The agro-food sector is highlighted as a defensive value proposition that has many underused development potentials in the contexts of satisfying local demand and achieving exports. Food safety and certification barriers need to be surmounted and challenges of breaking from ethnic niche markets into mainstream markets with Lebanese exports were confirmed, with the upside crisis risks of temporary cost advantages on labor and local produce inputs presenting opportunities will erode with time but can be maximized with decisive action in the short term. “We want to go beyond advocacy and actually see things happen,” says Executive’s editor in chief Yasser Akkaoui in the welcome note and introduction to the discussion.
As noted by Thomas Schellen, Executive’s editor at large and moderator, the steering committee of the roundtable project, which had been quick to agree that food processing and agro-industries warrant inclusion in the selection of industries with high job generation and productivity gain potentials, pointed to the wine and spirits sub-sector as specific area of interest for discussion by this roundtable.
In opening the deliberations on the sector’s issues and concerns industrialist Imad Abi Chaker confirms that the agro-food industry has room to grow. His enterprise Confexia – specialized in the manufacture of chocolates – was confronted overnight with growth potential that exceeded its production capacity which was established a few years ago. “The setback was that we would have planned a bigger capacity if we had known. When we originally planned we did not expect the growth to be what it is today,” he points out, citing fast growing demand to compensate for the loss of imports. He says a second growth challenge for his enterprise is to develop further products “that can be good substitutes for imported products that demanding and often spoiled Lebanese consumers are used to but can no longer afford.”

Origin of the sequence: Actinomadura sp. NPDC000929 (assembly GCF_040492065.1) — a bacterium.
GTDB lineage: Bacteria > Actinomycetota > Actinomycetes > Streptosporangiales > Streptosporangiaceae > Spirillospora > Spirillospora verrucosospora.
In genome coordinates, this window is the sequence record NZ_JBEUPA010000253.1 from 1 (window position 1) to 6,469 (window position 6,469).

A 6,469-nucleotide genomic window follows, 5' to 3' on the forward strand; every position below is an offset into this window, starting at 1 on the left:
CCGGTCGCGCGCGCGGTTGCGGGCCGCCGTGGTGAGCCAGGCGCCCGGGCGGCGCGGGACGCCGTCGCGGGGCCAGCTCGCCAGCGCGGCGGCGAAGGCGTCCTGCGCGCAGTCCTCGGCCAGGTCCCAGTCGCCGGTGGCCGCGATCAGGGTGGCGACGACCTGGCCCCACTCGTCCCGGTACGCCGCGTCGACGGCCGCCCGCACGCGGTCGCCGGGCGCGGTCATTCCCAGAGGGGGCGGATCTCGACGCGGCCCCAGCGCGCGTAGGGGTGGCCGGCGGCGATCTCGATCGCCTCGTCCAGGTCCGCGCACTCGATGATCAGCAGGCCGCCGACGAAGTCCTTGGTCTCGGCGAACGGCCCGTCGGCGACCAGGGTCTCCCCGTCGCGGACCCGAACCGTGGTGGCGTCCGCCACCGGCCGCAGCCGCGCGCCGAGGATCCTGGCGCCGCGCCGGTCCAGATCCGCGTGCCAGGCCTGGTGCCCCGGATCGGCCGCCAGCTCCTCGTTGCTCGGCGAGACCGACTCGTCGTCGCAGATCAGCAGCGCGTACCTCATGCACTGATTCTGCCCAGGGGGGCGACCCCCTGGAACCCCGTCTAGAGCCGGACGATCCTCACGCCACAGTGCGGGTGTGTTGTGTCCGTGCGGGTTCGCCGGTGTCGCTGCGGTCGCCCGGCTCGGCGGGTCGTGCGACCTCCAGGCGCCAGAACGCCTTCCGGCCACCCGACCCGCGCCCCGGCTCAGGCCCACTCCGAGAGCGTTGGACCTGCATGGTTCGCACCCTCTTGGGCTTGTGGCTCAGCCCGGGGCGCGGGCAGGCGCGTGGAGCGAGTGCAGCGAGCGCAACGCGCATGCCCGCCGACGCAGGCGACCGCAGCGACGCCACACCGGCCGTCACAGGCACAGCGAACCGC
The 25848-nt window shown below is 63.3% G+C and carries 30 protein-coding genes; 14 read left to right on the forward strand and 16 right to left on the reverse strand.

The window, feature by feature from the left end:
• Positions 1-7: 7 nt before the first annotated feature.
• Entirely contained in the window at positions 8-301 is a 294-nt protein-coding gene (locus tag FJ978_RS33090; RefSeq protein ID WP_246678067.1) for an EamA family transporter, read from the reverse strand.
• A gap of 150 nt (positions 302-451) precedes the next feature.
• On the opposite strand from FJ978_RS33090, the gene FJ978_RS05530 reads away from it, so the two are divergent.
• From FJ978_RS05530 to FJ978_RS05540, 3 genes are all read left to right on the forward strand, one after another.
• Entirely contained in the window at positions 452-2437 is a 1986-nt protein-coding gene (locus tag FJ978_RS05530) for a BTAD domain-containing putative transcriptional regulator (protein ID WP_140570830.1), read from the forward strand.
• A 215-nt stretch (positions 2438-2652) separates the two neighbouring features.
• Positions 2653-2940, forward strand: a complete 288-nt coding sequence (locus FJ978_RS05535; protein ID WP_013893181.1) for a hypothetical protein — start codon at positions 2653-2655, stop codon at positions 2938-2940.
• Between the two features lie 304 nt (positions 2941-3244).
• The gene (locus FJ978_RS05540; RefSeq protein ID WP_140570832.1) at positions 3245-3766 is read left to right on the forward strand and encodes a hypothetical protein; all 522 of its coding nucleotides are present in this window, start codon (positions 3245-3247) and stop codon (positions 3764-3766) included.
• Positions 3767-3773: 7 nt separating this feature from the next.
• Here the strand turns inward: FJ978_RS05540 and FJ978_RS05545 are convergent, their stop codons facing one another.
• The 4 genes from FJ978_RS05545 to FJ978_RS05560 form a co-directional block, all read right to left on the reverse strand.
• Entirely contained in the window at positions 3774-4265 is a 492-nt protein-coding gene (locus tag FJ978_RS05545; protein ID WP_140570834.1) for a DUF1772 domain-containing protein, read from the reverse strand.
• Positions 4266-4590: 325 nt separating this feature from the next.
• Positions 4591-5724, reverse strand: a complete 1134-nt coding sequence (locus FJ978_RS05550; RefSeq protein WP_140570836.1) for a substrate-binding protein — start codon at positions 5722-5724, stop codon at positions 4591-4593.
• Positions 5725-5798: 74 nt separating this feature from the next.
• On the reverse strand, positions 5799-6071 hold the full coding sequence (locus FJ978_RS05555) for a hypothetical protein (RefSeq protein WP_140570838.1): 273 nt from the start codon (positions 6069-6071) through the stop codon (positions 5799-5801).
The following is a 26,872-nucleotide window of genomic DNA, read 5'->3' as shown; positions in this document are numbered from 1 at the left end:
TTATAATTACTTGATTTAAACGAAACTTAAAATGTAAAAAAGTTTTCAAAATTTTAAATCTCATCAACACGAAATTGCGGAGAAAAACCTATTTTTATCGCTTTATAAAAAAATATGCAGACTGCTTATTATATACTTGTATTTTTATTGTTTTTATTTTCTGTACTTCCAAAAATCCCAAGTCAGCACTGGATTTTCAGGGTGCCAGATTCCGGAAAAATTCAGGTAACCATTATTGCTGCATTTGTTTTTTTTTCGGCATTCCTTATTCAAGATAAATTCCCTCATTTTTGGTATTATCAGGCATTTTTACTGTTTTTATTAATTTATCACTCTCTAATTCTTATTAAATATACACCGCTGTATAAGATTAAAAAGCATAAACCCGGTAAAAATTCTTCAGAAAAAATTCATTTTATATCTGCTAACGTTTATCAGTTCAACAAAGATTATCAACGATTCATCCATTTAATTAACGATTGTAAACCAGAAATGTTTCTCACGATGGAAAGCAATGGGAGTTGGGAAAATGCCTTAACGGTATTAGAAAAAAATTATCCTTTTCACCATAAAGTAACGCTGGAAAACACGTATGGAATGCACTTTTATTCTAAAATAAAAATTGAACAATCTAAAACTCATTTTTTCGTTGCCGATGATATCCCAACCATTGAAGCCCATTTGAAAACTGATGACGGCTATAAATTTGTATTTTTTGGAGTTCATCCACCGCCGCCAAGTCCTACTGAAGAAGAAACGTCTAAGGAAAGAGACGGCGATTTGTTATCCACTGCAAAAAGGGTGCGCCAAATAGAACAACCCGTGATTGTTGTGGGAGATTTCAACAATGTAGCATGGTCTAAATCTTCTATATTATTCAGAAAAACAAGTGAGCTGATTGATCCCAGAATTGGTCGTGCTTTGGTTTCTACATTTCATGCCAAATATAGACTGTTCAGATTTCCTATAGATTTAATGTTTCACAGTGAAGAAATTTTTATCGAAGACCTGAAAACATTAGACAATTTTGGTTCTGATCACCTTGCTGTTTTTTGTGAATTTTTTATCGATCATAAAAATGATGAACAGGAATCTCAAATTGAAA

By the menu
Outlining the situation of the Lebanese wine producers, Zafer Chaoui of leading Lebanese winemaker Chateau Ksara and head of the Lebanese Wine Importers Association, describes Lebanon’s annual wine production as being worth “around 50 million dollars a year in products of which 40 percent are exported.”
While emphasizing that Lebanese wine is internationally competitive on quality and price, he cautions that this promising sector has to “solve administrative problems” to reach full potential. Pointing to global influences of the coronavirus pandemic and the lower purchasing power of the Lebanese consumer as factors behind his expectation that the economy in future will be very different from the years before 2020, Chaoui nonetheless sees persistent handicaps that Lebanese winemakers have to deal with. “The main handicap is that prices for vines to produce grapes is higher than other countries; the second handicap is that our equipment and habillage (bottle, cork,) are imported,” he says.